On Saturday, the mothers in our neighborhood would pack up their sons to drive over to Mrs. McAfoos’ house. Each of us was frequently warned: “Remember never to tell anyone that she cuts your hair. She can get into trouble.” We never told; and every Saturday Mrs. McAfoos would cut 10 heads an hour, all day long, at fifty cents a head. Great money. No overhead. I doubt that any father in my neighborhood was earning $5/hour in 1964.

Barbering without a license has long been a crime. Today it can get you 15 days in jail. I suspect such criminals still are among us here in Missouri. I also suspect that their customers are happy for the service. Licensed barbers–like all professionals whose monopoly business is protected by the state–may feel differently about the services of black market barbers.

The state doesn’t like them much either. Here is a list of fees that black market barbers do not pay: BARBER FEES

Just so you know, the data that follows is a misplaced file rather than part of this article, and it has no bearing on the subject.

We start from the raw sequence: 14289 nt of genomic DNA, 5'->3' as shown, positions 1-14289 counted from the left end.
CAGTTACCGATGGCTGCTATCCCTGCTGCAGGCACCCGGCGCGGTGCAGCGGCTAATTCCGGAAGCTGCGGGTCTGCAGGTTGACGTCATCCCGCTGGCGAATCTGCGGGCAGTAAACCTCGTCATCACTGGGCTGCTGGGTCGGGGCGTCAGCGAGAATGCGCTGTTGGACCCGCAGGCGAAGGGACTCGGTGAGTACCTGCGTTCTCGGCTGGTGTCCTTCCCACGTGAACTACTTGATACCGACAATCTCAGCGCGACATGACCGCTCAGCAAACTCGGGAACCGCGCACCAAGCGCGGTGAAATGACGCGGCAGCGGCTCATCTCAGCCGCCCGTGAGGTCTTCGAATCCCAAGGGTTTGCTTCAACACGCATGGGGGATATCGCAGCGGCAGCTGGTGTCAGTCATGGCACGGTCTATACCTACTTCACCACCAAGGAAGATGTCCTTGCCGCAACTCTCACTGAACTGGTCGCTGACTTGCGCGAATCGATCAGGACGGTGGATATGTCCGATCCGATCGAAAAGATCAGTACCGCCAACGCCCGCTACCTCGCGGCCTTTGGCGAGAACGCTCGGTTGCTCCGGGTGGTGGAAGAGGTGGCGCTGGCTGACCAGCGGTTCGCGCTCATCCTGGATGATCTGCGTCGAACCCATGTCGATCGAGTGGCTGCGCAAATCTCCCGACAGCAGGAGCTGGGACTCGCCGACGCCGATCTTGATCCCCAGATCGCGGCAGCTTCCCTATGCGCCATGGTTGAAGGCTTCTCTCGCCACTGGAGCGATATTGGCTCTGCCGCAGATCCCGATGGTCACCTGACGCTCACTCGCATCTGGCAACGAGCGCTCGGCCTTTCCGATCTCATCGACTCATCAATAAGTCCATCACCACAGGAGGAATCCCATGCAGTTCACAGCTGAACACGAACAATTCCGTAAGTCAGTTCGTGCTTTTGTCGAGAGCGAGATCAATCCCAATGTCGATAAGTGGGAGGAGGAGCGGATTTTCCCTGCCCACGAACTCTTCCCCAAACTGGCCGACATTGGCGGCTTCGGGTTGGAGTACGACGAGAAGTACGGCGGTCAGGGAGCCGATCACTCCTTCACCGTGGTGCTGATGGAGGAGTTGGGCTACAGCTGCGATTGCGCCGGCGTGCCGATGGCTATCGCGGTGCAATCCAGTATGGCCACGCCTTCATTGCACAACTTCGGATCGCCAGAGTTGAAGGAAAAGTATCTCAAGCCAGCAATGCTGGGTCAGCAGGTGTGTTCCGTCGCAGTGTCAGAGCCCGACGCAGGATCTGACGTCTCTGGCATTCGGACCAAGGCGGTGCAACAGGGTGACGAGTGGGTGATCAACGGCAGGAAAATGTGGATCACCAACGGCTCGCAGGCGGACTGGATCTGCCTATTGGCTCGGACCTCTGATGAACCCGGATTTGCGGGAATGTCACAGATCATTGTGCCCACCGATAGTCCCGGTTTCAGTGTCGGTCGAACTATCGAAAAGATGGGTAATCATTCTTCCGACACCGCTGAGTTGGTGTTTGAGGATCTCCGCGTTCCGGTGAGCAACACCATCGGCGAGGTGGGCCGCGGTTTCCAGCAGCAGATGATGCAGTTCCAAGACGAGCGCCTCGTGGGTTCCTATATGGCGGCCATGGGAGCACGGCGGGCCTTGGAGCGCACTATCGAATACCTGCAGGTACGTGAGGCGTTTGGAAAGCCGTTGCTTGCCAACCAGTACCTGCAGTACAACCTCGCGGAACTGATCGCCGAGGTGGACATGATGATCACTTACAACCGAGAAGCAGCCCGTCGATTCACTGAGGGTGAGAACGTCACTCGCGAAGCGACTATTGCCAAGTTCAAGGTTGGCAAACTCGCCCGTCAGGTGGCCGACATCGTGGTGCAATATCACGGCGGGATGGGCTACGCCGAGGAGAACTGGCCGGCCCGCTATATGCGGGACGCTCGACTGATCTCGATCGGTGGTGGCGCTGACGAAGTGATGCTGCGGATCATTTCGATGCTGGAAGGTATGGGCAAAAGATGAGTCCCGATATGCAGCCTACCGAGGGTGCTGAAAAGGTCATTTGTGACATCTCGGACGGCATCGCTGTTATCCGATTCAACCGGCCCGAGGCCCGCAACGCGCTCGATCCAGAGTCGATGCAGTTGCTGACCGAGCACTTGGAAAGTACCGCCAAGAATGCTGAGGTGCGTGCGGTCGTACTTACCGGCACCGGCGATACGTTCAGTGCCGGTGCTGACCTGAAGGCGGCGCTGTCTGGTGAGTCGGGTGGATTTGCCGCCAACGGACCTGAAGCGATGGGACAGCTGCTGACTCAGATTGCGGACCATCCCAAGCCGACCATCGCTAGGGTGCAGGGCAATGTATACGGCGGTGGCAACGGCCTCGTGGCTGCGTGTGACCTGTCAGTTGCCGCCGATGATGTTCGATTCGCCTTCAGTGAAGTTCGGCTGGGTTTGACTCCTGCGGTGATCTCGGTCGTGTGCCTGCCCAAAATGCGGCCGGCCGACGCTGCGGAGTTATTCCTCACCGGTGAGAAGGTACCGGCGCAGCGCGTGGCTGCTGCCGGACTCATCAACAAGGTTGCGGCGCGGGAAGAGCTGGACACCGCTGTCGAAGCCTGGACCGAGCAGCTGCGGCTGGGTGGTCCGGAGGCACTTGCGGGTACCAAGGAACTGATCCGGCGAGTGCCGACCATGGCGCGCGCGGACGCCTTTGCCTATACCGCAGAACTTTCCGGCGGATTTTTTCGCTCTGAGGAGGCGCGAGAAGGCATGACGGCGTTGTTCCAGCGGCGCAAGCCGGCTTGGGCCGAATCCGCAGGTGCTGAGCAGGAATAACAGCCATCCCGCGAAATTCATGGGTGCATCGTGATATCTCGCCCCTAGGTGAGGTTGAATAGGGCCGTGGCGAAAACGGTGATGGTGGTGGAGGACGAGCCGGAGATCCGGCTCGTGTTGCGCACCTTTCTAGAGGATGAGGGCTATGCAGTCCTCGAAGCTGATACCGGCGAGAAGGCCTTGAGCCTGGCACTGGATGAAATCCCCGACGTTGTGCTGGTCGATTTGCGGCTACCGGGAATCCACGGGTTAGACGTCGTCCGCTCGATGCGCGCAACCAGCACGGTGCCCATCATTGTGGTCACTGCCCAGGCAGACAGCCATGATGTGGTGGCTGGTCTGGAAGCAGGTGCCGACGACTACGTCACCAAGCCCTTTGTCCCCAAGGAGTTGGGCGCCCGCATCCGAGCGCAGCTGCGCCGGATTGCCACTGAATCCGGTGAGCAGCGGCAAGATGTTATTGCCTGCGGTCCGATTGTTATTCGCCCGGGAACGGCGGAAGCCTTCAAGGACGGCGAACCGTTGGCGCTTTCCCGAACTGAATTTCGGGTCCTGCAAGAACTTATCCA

Most people do not appreciate how many occupations are criminal activities unless the practitioner has the time and money to meet state licensing requirements. Click here for the LIST OF OCCUPATIONS.

Naturally, people are concerned about the public welfare and safety. But the costs of such government regulation is seldom a concern: the cost to people who have the skills, but not the education or the money required; and the cost to people who want good, inexpensive services. How can we explain higher rates of electrocution in places with more regulation of electricians? Easily, once we consider that fewer people can afford the higher cost and decide to do-it-themselves.

Should it really be a crime to give a haircut unless your papers are in order? Must we trust the government to say who is a qualified Interior Designer? Does a license guarantee the quality of your Private Investigator.

Regulations can be also be dangerous to a public who thinks that just because a tattoo artist (or doctor or lawyer, for that matter) is licensed by the government, they will do a good job. This a ridiculous assumption. You can get more reliable quality assurance by reading product reviews at Amazon.com.

Anyway. Thanks Mrs. McAfoos for good, fast, cheap haircuts. You were a criminal and I was an accomplice, but the statute of limitations has probably run out by now.

Come back with a warrant